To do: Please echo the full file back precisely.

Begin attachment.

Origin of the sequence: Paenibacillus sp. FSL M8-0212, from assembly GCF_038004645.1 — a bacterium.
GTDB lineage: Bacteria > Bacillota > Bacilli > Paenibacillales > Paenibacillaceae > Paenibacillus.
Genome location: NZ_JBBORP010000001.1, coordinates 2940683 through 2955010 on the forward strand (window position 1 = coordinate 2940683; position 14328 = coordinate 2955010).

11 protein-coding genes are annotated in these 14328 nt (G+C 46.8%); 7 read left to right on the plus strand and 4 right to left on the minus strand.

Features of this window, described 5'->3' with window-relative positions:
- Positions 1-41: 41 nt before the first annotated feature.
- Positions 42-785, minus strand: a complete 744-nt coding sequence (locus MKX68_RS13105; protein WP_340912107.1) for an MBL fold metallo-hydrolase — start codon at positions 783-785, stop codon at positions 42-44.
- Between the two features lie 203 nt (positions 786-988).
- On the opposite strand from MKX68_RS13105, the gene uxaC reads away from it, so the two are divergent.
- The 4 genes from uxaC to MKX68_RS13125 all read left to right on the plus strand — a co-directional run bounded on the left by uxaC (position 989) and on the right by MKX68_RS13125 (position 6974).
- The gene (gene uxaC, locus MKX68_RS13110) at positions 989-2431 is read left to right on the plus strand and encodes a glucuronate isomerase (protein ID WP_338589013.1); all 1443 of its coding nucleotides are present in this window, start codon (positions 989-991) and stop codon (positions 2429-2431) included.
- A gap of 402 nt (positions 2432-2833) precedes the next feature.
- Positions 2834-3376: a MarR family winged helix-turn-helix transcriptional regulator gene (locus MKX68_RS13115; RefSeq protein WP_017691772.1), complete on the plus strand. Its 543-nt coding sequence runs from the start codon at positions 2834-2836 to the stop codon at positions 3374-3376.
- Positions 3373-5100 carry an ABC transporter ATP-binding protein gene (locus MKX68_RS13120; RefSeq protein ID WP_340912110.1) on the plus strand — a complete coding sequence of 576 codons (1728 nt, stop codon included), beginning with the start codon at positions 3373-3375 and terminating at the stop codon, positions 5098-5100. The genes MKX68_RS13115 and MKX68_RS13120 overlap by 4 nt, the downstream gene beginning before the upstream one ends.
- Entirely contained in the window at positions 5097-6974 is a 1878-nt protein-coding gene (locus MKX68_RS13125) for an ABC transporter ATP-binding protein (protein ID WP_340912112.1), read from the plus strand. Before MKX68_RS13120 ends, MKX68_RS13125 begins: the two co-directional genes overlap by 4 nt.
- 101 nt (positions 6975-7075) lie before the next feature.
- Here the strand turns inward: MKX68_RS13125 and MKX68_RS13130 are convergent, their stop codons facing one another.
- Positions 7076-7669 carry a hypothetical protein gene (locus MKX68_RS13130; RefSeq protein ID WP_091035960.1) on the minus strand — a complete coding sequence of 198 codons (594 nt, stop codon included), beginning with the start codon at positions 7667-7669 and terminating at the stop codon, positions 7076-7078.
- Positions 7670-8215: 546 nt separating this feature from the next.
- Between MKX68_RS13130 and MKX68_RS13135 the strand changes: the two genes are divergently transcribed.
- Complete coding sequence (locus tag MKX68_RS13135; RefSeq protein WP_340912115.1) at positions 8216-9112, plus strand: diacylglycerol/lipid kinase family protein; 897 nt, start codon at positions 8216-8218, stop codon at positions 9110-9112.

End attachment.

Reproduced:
Origin of the sequence: Paenibacillus sp. FSL M8-0212, from assembly GCF_038004645.1 — a bacterium.
GTDB lineage: Bacteria > Bacillota > Bacilli > Paenibacillales > Paenibacillaceae > Paenibacillus.
Genome location: NZ_JBBORP010000001.1, coordinates 2940683 through 2955010 on the forward strand (window position 1 = coordinate 2940683; position 14328 = coordinate 2955010).

11 protein-coding genes are annotated in these 14328 nt (G+C 46.8%); 7 read left to right on the plus strand and 4 right to left on the minus strand.

Features of this window, described 5'->3' with window-relative positions:
- Positions 1-41: 41 nt before the first annotated feature.
- Positions 42-785, minus strand: a complete 744-nt coding sequence (locus MKX68_RS13105; protein WP_340912107.1) for an MBL fold metallo-hydrolase — start codon at positions 783-785, stop codon at positions 42-44.
- Between the two features lie 203 nt (positions 786-988).
- On the opposite strand from MKX68_RS13105, the gene uxaC reads away from it, so the two are divergent.
- The 4 genes from uxaC to MKX68_RS13125 all read left to right on the plus strand — a co-directional run bounded on the left by uxaC (position 989) and on the right by MKX68_RS13125 (position 6974).
- The gene (gene uxaC, locus MKX68_RS13110) at positions 989-2431 is read left to right on the plus strand and encodes a glucuronate isomerase (protein ID WP_338589013.1); all 1443 of its coding nucleotides are present in this window, start codon (positions 989-991) and stop codon (positions 2429-2431) included.
- A gap of 402 nt (positions 2432-2833) precedes the next feature.
- Positions 2834-3376: a MarR family winged helix-turn-helix transcriptional regulator gene (locus MKX68_RS13115; RefSeq protein WP_017691772.1), complete on the plus strand. Its 543-nt coding sequence runs from the start codon at positions 2834-2836 to the stop codon at positions 3374-3376.
- Positions 3373-5100 carry an ABC transporter ATP-binding protein gene (locus MKX68_RS13120; RefSeq protein ID WP_340912110.1) on the plus strand — a complete coding sequence of 576 codons (1728 nt, stop codon included), beginning with the start codon at positions 3373-3375 and terminating at the stop codon, positions 5098-5100. The genes MKX68_RS13115 and MKX68_RS13120 overlap by 4 nt, the downstream gene beginning before the upstream one ends.
- Entirely contained in the window at positions 5097-6974 is a 1878-nt protein-coding gene (locus MKX68_RS13125) for an ABC transporter ATP-binding protein (protein ID WP_340912112.1), read from the plus strand. Before MKX68_RS13120 ends, MKX68_RS13125 begins: the two co-directional genes overlap by 4 nt.
- 101 nt (positions 6975-7075) lie before the next feature.
- Here the strand turns inward: MKX68_RS13125 and MKX68_RS13130 are convergent, their stop codons facing one another.
- Positions 7076-7669 carry a hypothetical protein gene (locus MKX68_RS13130; RefSeq protein ID WP_091035960.1) on the minus strand — a complete coding sequence of 198 codons (594 nt, stop codon included), beginning with the start codon at positions 7667-7669 and terminating at the stop codon, positions 7076-7078.
- Positions 7670-8215: 546 nt separating this feature from the next.
- Between MKX68_RS13130 and MKX68_RS13135 the strand changes: the two genes are divergently transcribed.
- Complete coding sequence (locus tag MKX68_RS13135; RefSeq protein WP_340912115.1) at positions 8216-9112, plus strand: diacylglycerol/lipid kinase family protein; 897 nt, start codon at positions 8216-8218, stop codon at positions 9110-9112.